This Sunday we hear a simple but urgent lament in Psalm 13, in which the key question is ‘How long?‘ That internal anxious silence before we receive an inkling of an answer, some source of relief, comfort or bounty – all ideas that jostle into the six short verses of this lament.
How long have you forgotten me O Lord? How long will you hide your face from me? (v. 1)
In three short sections, it moves from lament to petition and then a vow to trust and rejoice in divine love.
Music and balance
The male voice group present a paraphrase and tune by Steve Bell. The people’s refrain is, you guessed it:
O Lord how long?
Our song selection continues to seek primarily a meaningful medium for the message of the psalm. It’s also informed by the need for a balance between familiarity and freedom, inheritance and innovation. Something new, something old, often borrowed – always, we hope, gold.
So this week we go slightly country and western for Steve Bell’s nice little song. But watch this space for a fantastic blast from the Renaissance past when we present one of Roland de Lassus‘ many lovely five-part psalm settings. The male voice group will introduce a taste of Lassus on the last Sunday in July when Psalm 105 first appears. Then we offer the full mixed-voice monty as it reappears on 10 August. It’s worth noting in your calendar.
Retrospective on the solstice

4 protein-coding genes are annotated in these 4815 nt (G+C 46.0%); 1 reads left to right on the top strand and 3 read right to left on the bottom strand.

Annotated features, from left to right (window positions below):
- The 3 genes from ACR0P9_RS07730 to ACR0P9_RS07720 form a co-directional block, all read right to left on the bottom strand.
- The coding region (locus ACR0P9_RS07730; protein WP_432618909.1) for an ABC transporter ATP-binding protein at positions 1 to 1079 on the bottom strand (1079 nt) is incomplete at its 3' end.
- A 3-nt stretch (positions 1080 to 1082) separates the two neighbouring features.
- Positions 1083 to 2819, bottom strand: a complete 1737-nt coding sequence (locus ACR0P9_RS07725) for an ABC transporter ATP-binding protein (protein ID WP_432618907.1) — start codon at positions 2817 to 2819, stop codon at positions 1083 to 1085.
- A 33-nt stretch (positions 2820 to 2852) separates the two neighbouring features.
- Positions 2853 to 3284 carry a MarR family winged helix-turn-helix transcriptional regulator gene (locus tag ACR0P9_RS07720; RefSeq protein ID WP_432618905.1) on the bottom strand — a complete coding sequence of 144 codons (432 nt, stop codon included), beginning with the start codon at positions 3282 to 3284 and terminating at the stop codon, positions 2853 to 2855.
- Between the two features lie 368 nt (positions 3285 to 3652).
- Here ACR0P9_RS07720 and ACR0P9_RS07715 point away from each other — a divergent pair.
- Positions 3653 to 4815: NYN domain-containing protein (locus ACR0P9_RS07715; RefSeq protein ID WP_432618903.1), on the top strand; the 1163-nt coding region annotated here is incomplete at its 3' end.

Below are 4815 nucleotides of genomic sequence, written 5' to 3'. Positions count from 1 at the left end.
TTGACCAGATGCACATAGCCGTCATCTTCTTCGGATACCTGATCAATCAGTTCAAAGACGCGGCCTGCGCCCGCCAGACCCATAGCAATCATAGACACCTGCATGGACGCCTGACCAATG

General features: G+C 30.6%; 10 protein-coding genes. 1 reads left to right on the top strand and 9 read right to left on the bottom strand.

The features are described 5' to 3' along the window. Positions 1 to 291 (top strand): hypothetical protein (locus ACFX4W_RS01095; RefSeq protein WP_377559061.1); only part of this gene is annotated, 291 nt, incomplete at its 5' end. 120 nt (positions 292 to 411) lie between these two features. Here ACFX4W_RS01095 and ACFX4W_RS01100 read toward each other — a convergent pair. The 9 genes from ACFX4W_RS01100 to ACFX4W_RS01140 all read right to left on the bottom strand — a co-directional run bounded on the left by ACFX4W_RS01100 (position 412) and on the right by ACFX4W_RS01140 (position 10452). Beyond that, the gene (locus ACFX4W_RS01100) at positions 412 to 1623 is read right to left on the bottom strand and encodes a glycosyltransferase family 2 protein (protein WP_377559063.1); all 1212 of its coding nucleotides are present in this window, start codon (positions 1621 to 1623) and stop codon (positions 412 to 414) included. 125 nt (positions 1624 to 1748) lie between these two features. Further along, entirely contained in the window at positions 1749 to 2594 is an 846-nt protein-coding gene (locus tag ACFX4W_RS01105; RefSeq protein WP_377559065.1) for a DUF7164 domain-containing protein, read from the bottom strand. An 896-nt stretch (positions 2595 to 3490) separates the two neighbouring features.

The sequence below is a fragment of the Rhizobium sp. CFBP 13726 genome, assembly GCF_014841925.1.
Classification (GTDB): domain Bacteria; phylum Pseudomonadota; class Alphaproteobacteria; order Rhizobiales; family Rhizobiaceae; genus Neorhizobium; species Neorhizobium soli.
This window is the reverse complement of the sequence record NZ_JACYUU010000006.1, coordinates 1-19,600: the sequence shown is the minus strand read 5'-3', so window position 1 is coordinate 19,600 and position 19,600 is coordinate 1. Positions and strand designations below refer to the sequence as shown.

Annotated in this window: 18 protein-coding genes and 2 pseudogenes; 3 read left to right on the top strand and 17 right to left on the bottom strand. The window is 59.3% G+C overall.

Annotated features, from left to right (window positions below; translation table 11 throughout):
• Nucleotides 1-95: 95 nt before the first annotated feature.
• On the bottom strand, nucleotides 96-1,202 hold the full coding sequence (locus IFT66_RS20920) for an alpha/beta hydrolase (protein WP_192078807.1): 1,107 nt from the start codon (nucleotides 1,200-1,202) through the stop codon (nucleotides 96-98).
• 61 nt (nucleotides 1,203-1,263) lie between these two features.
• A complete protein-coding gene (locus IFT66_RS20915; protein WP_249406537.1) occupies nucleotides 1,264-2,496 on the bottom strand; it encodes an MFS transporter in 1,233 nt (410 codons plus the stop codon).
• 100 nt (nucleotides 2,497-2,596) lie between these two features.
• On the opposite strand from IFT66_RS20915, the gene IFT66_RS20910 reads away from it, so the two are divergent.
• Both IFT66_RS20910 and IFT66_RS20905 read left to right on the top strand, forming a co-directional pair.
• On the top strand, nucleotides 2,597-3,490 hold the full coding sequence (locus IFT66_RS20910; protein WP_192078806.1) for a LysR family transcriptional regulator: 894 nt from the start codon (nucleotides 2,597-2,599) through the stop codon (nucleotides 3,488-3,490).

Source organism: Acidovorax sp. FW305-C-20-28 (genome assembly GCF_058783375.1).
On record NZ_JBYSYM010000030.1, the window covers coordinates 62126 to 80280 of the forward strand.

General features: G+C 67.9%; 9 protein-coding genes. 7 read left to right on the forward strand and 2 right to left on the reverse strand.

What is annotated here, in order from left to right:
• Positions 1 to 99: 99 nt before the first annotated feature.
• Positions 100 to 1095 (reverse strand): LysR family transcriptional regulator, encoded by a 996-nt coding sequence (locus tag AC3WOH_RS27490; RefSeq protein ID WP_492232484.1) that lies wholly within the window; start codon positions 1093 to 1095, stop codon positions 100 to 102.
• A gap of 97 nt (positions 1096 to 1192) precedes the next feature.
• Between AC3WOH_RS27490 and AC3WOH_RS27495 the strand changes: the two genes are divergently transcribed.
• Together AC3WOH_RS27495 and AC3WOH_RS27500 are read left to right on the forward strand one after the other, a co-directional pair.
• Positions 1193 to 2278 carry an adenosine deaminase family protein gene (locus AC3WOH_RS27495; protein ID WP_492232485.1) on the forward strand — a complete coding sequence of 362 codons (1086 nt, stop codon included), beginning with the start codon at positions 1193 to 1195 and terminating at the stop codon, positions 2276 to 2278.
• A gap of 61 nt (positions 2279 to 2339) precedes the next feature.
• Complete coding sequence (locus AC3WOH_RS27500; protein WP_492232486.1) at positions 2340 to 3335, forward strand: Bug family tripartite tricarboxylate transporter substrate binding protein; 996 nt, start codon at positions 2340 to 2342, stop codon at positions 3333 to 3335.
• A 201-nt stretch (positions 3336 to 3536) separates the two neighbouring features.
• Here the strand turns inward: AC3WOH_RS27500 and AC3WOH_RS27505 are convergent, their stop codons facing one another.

Happily nobody noticed, but I did not post last week due indisposition. A quick revisit.
There’s no hint of it in Psalm 86 set for that Sunday 22 June, but it was pretty much the shortest day in the southern hemisphere calendar. Keith and Helen, recently returned from Arctic zones and other adventurous northern exposures, offered one of their well-crafted and delivered reflections informed by this coincidence, although the Solstice itself has no particular significance in the Christian year. No, not true: we did borrow it in the days of the old Julian (and northern hemisphere) calendar for the pivotal festival of Christmas.
Keith and his collaborators built carefully and effectively on the metaphor of reaching the nadir of cold times, be they astronomical, physical, social, emotional or spiritual. The readings, including Psalm 86, recognised these circumstances, providing comfort and inspiration.
We sang a home-grown song in which the tune, in both verse chants and refrain, fell gradually to a low point before rising in hope. An obvious device, no doubt, yet undeniably in harmony with the liturgical concept.
Keith drew our attention to centuries of spiritual thought on the cycles of heaven and earth. I was reminded that in the early 16th century and a long way from the Greenwich Observatory pictured, a Polish medic, cleric and astronomer named Copernicus hesitated for years before finally being pushed into publishing irrefutable evidence that the ancient Greek and Egyptian observers including Ptolemy (who lived not long after Jesus) were wrong in one major premise. The earth was not, in fact, the centre of the universe and creation. It actually rotated in orbit around the sun, not the other way around.
The established church was stuck in a Ptolemaic system based on some very dubious readings of biblical texts – including psalms such as 19 and 93 for some obscure and over-literal reason – for fear that science would undermine belief in the inherited wisdom and authority of the church. How timely was Rachel’s recent reflection on Trinity Sunday, highlighting allegorical rather than literal aspects to the many creation stories.
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